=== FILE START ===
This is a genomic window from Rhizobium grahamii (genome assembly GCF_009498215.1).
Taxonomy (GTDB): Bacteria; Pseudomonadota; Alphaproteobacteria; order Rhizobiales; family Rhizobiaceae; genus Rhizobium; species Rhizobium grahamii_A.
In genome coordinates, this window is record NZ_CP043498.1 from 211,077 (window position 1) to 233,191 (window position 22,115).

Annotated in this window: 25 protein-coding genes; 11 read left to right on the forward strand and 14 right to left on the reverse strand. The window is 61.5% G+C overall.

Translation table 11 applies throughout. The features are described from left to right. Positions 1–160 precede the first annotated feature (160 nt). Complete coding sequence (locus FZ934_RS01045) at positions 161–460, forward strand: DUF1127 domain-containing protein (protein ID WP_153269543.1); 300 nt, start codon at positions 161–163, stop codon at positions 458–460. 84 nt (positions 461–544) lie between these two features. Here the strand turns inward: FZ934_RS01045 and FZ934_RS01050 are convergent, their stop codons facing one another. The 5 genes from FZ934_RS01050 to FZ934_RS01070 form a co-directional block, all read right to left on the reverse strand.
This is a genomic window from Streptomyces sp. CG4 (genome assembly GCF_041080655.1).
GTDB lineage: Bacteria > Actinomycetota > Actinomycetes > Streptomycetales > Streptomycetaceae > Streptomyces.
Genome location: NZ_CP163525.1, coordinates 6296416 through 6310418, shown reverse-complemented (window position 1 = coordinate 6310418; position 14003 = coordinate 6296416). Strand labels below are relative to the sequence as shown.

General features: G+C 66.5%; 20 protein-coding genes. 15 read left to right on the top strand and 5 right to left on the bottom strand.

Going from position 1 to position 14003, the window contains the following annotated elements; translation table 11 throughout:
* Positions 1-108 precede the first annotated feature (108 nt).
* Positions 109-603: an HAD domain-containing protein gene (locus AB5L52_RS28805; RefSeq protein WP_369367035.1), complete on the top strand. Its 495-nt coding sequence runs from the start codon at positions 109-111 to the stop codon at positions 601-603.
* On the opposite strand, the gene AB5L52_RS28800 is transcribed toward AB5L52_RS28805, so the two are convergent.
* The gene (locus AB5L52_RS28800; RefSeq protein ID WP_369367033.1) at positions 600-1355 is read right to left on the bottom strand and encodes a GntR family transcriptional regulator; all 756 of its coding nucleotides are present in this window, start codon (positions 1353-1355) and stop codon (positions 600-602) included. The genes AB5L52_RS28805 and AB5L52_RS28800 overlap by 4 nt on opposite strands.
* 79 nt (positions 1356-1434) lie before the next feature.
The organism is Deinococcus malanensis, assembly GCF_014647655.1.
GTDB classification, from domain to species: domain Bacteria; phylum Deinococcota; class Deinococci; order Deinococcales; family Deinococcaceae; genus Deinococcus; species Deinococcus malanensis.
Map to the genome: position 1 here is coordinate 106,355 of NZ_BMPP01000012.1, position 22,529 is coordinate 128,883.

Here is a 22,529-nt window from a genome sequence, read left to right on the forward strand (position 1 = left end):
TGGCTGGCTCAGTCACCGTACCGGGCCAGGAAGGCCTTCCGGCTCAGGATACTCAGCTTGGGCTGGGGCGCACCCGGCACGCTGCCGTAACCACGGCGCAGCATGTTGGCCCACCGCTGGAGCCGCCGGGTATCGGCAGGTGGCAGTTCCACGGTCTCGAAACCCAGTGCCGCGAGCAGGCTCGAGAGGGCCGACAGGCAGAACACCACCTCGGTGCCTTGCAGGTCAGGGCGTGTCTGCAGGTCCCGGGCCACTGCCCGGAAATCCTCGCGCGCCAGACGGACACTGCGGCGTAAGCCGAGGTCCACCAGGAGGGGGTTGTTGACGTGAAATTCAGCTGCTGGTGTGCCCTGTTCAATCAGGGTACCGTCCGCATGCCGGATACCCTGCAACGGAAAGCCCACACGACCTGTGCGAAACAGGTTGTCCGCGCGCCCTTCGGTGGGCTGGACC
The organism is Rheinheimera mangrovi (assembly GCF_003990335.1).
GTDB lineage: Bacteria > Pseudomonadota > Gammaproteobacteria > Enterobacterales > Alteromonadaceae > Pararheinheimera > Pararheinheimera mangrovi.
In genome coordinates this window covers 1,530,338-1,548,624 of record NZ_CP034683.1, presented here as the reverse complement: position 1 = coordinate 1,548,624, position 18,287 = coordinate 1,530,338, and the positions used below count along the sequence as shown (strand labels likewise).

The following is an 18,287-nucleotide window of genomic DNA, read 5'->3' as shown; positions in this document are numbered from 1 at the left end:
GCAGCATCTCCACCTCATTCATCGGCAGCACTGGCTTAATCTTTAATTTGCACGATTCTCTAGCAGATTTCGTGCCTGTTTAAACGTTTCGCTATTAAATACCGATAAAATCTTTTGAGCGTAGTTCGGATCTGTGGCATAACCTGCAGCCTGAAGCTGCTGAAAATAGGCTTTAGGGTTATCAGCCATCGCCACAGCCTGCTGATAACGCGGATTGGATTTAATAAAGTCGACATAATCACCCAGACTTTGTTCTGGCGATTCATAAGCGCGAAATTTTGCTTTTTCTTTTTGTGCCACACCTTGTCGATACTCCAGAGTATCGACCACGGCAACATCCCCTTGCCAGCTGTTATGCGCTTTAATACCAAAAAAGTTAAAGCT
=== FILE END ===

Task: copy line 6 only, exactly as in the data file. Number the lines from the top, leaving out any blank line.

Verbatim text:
This is a genomic window from Streptomyces sp. CG4 (genome assembly GCF_041080655.1).